If you were going through a religious “Confirmation,” it would requires weeks of religious education, attendance at Mass, Baptism, etc. If you’re a believer, though, it’s a powerful rite of passage.
But what do you do in a nation where religion is growing increasingly unpopular? You work with secular groups and offer non-religious confirmations. It’s a real thing in Germany that 50,000 children a year are going through, courtesy of various secular groups:
Children are usually between the ages of 14 and 18 when they sign up, and the process involves classes over a 20-week period before they formally graduate. The teens are taken on field visits and museum trips, taught ethics and social niceties and given a textbook covering the main topics: ethics, current affairs and climate change.“The ones who come are interested in further educating themselves on the secular aspects of life,” said Neumann. That doesn’t mean they aren’t taught about religion; but it’s just one of the things in the curriculum, alongside the constitution, tolerance and evolution.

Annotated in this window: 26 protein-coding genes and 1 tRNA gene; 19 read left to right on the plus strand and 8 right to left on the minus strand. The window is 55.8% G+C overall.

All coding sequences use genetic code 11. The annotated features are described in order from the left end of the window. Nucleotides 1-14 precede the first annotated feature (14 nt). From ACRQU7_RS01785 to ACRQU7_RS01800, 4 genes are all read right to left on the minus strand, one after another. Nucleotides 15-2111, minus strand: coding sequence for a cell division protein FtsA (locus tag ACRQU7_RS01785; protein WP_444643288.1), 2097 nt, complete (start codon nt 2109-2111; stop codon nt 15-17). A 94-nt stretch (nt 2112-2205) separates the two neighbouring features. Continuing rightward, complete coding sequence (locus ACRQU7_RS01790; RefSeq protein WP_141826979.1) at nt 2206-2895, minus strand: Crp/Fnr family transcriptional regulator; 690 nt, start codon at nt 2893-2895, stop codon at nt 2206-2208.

It’s a wonderful idea. It’s also not unique. The Norwegian Humanists have been conducting a similar program for more than 60 years now.
It’s a great way to educate students beyond the classroom and make them feel like part of something bigger than themselves. You don’t need God for that.